Study Guide

Wuthering Heights Society and Class

By Emily Brontë

Society and Class

Chapter 6

Mr. Hindley came home to the funeral; and—a thing that amazed us, and set the neighbours gossiping right and left—he brought a wife with him. What she was, and where she was born, he never informed us: probably, she had neither money nor name to recommend her, or he would scarcely have kept the union from his father. (6.1-2)

Frances joins the unwelcoming Earnshaw clan. Though unknown and without family or fortune (just like Heathcliff), she has managed to win Hindley's affections. Curiously, this is one of the only mentions of neighbors. Who knew there was anyone else out there on the moors?

He drove him from their company to the servants, deprived him of the instructions of the curate, and insisted that he should labour out of doors instead; compelling him to do so as hard as any other lad on the farm. (6.9)

Hindley's project to punish his father's favorite begins as soon as the old man dies. To make Heathcliff a farmhand, bereft of education (instructions), is to put him in the lowest possible position. The gentry never work with their hands.

Chapter 7

[. . .] instead of a wild, hatless little savage jumping into the house, and rushing to squeeze us all breathless, there 'lighted from a handsome black pony a very dignified person, with brown ringlets falling from the cover of a feathered beaver, and a long cloth habit, which she was obliged to hold up with both hands that she might sail in. (7.1)

After staying at Thrushcross Grange, the untamed Catherine has become a changed woman, now superior to the lowly Heathcliff. This is the future Catherine Linton, now forever out of reach to Heathcliff.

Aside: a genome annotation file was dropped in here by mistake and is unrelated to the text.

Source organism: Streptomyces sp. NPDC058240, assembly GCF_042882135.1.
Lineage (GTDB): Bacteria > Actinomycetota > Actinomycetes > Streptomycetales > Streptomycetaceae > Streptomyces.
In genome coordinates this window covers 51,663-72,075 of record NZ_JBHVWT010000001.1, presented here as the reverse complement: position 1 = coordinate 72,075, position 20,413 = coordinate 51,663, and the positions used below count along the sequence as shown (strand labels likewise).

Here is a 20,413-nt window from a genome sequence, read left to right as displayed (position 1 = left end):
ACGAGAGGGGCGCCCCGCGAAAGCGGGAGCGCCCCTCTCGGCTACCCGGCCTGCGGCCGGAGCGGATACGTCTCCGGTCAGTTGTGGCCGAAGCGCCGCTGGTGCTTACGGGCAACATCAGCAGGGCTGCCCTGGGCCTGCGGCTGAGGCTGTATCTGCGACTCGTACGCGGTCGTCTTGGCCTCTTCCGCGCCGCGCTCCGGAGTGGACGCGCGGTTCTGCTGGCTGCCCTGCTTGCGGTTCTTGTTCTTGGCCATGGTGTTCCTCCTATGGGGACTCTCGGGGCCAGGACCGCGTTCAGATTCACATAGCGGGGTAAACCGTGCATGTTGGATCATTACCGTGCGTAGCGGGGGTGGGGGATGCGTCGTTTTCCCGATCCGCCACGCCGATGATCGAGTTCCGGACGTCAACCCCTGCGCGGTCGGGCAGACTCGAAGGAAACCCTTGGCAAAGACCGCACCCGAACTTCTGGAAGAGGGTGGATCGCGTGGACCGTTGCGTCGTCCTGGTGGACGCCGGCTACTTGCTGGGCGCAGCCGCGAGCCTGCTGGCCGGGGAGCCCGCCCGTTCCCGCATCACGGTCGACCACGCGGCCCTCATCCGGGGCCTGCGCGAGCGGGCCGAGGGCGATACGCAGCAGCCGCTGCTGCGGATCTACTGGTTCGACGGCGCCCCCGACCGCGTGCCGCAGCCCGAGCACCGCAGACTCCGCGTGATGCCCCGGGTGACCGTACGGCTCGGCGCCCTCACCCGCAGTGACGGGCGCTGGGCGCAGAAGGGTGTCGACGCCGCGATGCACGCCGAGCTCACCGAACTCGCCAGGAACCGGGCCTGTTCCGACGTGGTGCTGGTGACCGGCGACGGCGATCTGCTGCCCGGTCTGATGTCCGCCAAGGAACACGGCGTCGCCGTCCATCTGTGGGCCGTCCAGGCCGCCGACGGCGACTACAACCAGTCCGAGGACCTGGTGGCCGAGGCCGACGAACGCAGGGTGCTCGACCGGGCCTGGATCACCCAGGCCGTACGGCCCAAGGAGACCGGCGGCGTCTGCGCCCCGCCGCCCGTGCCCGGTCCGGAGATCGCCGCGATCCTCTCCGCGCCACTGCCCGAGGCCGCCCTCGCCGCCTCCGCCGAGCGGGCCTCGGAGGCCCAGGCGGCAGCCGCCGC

Ellen "Nelly" Dean

"Were I in your place, I would frame high notions of my birth; and the thoughts of what I was should give me courage and dignity to support the oppressions of a little farmer!" (7.44)

Since he doesn't know where he is from, Heathcliff may as well imagine a noble and exotic background for himself. This piece of advice represents one of a handful of Nelly's attempts to provide useful guidance for Heathcliff. It also tells us that she likes a little fiction.

Chapter 9

[Hindley] wished earnestly to see her bring honour to the family by an alliance with the Lintons, and as long as she let him alone she might trample on us like slaves, for aught he cared! (9.152)

Hindley has designs on the Lintons' social status. Nelly resents the treatment she receives from Catherine. Nelly (who is speaking here) may not be a slave, but she is a servant—yet more often than not she acts like a family member.

"I've no more business to marry Edgar Linton than I have to be in heaven; and if the wicked man in there had not brought Heathcliff so low, I shouldn't have thought of it. It would degrade me to marry Heathcliff now." (9.92)

Catherine realizes that Edgar is out of her league, but that doesn't stop her. As a child she ignored everyone else's dislike of Heathcliff, but now she allows Hindley's attitude and treatment of him to change how she feels. In that sense, Hindley really gets what he wants.

Chapter 10

A half-civilized ferocity lurked yet in the depressed brows and eyes full of black fire, but it was subdued; and his manner was even dignified: quite divested of roughness, though stern for grace. (10.53)

Though still swarthy, Heathcliff is a changed man. Gone for three years, he returns with some grooming and social graces. Clearly he has been working hard on improving himself—but that hasn't changed his overall attitude.

Her brother, who loved her tenderly, was appalled at this fantastic preference. Leaving aside the degradation of an alliance with a nameless man, and the possible fact that his property, in default of heirs male, might pass into such a one's power. . . . (10.82)

Heathcliff's aim to captivate Isabella torments Edgar. Because Edgar does not have a son, Isabella's marriage to Heathcliff means that Thrushcross Grange will eventually belong to the orphan outsider.

Catherine Earnshaw Linton

"Tell her what Heathcliff is: an unreclaimed creature, without refinement, without cultivation; an arid wilderness of furze and whinstone." (10.98)

Catherine's warnings about Heathcliff only stoke the fire of Isabella's desire. And, to be honest, all of the qualities she cites to get Isabella to change her mind are the very things that Catherine loves in Heathcliff.